The series shows how some entertainers spent their entire careers on the circuit singing maudlin songs, or performing in unchanging comedy or acrobatic routines - the animal acts, the knockabout comics. As there was no social security or unemployment pay, losing, or not getting a booking, could mean devastating poverty (read Charlie Chaplin's autobiography - his mother losing her voice and with it her singing career ended in the workhouse for the whole family). There was also a hierarchy in the circuits, London being the prize, and the northern and working class districts inferior. A performers status could be judged by where he or she was booked to play.
Although the era of the music hall as a primary form of entertainment ended after WWI, it staggered on until the 1950's as I can remember being taken to the Palace in Halifax, Yorkshire to see variety shows every week, and it lasted even longer in seaside towns headlined by popular TV entertainers.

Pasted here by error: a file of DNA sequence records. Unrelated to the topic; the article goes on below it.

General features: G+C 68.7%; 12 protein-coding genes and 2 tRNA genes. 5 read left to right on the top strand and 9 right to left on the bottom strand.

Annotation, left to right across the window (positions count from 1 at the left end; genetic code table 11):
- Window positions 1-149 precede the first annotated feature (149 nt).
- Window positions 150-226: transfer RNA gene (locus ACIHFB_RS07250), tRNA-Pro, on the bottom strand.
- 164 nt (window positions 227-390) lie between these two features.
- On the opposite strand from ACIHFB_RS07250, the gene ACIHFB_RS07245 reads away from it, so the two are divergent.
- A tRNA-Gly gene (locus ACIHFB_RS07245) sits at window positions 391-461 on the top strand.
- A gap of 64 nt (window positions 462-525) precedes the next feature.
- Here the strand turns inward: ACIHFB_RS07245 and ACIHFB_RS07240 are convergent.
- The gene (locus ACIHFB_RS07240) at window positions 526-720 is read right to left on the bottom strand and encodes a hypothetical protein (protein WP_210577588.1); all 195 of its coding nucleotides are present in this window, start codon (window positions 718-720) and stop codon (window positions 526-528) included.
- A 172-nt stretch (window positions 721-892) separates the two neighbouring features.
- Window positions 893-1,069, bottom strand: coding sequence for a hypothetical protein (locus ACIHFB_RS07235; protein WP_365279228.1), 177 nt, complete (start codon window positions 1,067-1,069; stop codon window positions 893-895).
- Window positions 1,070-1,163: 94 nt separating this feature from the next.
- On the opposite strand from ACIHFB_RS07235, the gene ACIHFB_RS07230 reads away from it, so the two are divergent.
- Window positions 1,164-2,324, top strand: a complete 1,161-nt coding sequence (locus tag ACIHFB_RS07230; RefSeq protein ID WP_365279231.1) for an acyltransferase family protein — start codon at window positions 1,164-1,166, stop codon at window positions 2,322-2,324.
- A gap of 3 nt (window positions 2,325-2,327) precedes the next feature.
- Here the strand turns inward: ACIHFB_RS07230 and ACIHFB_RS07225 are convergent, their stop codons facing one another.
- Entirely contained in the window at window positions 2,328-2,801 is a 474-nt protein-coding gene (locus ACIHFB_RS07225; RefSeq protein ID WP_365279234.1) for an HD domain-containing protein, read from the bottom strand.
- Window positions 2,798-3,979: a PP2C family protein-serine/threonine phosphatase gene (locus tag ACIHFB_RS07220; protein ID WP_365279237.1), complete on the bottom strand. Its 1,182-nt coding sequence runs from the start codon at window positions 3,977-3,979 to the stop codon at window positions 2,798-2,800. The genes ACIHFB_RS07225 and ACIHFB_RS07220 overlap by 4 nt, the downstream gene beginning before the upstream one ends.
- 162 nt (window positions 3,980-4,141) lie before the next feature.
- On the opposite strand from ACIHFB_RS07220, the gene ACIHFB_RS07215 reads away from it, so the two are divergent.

The only reason for not rating this five stars is the quality of the picture - grainy and by disc 3, blurred. The color is uneven. I don't know whether this is due to the transfer from the British system, or whether TV quality 19 years ago was worse than we realise, but it is distracting. The lack of subtitles or close captions was also disappointing as it was hard to make out what they were saying at times, but as the miniseries was so faithful to the book, it was possible to read the book to find out what the characters had said.